White Paper a Lost Opportunity to Improve Life for All NZ Children

Thursday 11 October 2012, 11:54AM
By UNICEF New Zealand

The White Paper for Vulnerable Children, released today, will improve systems and processes for responding to child abuse, but needed to go much further to address the needs of thousands more vulnerable children, says UNICEF NZ (UN Children’s Fund)

“The White Paper for Vulnerable Children, aims to improve systems and practices responding to child abuse and that’s a very encouraging sign,” said Barbara Lambourn, National Advocacy Manager at UNICEF NZ.

“The initiatives proposed will create wider awareness, and enable better training and sharing of information. These are important moves and hopefully will make a difference to our appalling rate of child abuse, and the attitudes that allow it to continue.

“We hope that this White Paper signals the start of some really positive political attention, and action, to help children suffering abuse and maltreatment.

“However we can’t ignore that an important opportunity has been missed to address the situation for thousands more vulnerable children. This means children living in severe and persistent poverty, children lacking access to health care, children living in overcrowded conditions in poor housing, and children with poor nutrition. Poverty is a factor in neglect, poor health and lack of opportunity - the White Paper does not offer solutions to plan better outcomes for these children,” said Ms Lambourn.

In July 2012 UNICEF NZ circulated a Briefing Paper (What Will it Take), endorsed by many non government organisations, that responded to the Government’s call for ideas to help all children in New Zealand to thrive, achieve and belong.  The Paper called for an Action Plan that went beyond a narrow definition of vulnerability and included all children. It stated that preventing child abuse through investing in more support for families and communities, increased emphasis on eliminating violence in families, and addressing inequities (especially child poverty) were needed to make a real difference to the situation for children in New Zealand.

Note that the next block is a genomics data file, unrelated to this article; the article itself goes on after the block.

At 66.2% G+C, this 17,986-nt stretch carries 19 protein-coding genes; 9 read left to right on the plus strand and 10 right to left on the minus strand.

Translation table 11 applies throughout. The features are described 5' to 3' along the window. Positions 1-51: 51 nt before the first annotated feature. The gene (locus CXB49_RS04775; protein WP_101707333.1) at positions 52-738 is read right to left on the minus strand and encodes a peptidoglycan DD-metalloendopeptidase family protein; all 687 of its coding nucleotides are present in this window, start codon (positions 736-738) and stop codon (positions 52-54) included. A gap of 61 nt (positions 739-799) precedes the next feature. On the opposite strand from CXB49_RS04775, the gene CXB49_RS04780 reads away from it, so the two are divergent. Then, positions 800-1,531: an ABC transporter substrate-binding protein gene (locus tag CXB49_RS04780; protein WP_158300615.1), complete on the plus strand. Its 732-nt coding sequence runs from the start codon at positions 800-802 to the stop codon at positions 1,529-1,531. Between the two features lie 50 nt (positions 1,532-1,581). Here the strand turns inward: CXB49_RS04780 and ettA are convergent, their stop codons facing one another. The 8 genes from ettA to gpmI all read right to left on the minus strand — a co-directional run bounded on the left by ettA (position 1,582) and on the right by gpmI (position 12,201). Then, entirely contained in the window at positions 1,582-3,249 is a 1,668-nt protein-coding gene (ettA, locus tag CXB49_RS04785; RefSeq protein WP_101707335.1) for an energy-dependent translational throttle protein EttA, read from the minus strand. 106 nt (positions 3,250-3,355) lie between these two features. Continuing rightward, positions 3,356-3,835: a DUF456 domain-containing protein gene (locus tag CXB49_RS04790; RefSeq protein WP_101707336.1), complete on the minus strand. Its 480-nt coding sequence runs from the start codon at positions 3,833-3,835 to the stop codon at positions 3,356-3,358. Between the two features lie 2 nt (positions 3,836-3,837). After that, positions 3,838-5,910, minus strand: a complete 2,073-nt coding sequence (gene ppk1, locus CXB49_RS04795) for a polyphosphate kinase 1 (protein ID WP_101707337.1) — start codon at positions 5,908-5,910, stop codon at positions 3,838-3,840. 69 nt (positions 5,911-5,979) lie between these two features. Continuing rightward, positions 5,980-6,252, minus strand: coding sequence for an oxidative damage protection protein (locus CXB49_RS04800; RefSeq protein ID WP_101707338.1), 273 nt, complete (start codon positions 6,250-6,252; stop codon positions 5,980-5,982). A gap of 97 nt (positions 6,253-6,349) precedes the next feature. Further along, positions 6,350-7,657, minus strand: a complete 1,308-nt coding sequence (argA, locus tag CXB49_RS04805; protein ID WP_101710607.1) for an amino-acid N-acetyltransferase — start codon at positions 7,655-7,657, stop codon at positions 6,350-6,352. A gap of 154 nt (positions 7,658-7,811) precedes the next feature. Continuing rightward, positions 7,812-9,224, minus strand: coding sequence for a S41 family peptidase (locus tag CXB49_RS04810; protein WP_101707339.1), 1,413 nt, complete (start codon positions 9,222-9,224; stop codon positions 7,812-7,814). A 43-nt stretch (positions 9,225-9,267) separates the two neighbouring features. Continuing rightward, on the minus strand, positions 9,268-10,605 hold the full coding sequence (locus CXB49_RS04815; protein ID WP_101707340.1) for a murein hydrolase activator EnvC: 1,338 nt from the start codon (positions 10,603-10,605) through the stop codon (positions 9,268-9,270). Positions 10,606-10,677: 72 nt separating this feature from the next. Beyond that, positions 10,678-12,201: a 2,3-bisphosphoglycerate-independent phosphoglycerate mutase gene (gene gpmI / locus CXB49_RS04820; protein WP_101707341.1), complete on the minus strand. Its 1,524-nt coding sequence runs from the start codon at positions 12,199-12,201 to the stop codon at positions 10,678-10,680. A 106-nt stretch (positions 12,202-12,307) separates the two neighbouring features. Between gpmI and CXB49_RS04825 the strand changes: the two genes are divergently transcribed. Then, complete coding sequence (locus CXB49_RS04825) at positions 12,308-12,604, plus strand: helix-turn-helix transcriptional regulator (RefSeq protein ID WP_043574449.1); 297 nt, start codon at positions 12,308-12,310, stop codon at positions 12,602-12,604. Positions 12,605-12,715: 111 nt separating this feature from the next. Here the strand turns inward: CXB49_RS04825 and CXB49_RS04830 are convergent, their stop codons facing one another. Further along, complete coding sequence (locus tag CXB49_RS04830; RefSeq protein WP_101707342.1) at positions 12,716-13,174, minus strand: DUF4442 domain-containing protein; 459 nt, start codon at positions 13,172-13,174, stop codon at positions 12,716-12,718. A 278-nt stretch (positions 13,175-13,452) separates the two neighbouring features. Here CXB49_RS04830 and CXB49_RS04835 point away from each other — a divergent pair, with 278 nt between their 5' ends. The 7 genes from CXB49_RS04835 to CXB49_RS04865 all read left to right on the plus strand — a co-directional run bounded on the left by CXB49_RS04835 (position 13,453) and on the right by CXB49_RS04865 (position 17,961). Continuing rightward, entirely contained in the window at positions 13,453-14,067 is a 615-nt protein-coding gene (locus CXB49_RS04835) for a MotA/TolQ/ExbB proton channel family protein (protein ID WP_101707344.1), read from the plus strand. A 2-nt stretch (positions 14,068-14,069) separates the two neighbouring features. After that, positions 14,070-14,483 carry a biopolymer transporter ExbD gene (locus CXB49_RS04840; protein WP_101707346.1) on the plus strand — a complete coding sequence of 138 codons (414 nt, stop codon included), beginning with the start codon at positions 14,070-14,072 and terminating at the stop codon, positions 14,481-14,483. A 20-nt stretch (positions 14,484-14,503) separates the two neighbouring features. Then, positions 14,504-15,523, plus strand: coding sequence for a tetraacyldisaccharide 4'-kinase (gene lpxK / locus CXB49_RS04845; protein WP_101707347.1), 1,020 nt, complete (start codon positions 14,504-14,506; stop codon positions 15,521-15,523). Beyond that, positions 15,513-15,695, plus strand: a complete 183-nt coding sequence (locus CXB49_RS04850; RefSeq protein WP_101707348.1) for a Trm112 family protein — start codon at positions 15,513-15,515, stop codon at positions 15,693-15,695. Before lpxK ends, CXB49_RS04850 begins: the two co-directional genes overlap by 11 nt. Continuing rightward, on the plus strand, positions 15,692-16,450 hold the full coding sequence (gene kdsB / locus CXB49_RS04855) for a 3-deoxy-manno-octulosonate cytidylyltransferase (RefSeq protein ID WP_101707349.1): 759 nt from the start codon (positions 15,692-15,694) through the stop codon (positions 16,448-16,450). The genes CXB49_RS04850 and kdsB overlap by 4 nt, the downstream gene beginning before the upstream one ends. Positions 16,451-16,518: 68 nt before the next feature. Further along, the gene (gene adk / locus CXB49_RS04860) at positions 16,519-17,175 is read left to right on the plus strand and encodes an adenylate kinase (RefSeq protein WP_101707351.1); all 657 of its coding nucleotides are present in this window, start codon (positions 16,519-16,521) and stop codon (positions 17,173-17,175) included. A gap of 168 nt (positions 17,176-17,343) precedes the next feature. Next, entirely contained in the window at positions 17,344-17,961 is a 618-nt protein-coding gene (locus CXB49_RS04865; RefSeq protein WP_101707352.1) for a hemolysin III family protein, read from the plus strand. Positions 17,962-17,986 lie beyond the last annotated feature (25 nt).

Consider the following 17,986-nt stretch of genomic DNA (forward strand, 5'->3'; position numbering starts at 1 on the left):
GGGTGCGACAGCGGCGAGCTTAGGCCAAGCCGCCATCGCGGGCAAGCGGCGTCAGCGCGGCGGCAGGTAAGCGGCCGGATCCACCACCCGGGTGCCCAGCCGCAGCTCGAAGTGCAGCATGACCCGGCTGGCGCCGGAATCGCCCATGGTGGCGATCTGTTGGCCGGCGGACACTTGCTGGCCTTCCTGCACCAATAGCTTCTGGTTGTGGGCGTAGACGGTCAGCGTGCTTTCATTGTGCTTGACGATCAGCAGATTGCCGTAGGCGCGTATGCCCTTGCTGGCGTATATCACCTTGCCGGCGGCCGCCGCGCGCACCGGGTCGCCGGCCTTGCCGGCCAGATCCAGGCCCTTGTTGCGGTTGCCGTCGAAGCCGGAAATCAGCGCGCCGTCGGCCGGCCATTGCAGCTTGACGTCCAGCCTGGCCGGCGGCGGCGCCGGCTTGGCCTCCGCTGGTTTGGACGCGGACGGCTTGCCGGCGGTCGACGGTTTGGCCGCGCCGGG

The 70+ organisations which supported UNICEF’s position in the Briefing Paper, (including Plunket, Barnardos, Salvation Army, Paediatric Society  and IHC), agreed that all children are vulnerable to some extent and that a far wider view needs to be taken to realise the vision promoted by the Government for all children to thrive, belong and achieve.

“It seems that the White Paper has not given attention to the weight of these submissions and has focussed solely on the extreme and visible end of the abuse spectrum,” said Ms Lambourn.

“Children deserve the very best start in life that we can give them. There’s no mention in the White Paper about resourcing for the initiatives and that is a concern. We want to be assured that the universal services underpinning child wellbeing now are continued and that Government will show the leadership and courage needed to protect over 200,000 children at risk through living in poor, unhealthy and deprived families and communities.

“We are disappointed that the White Paper does not signal a strong and determined policy direction to address prevention of child abuse and improve the situation for each and every child in the country,” said Ms Lambourn.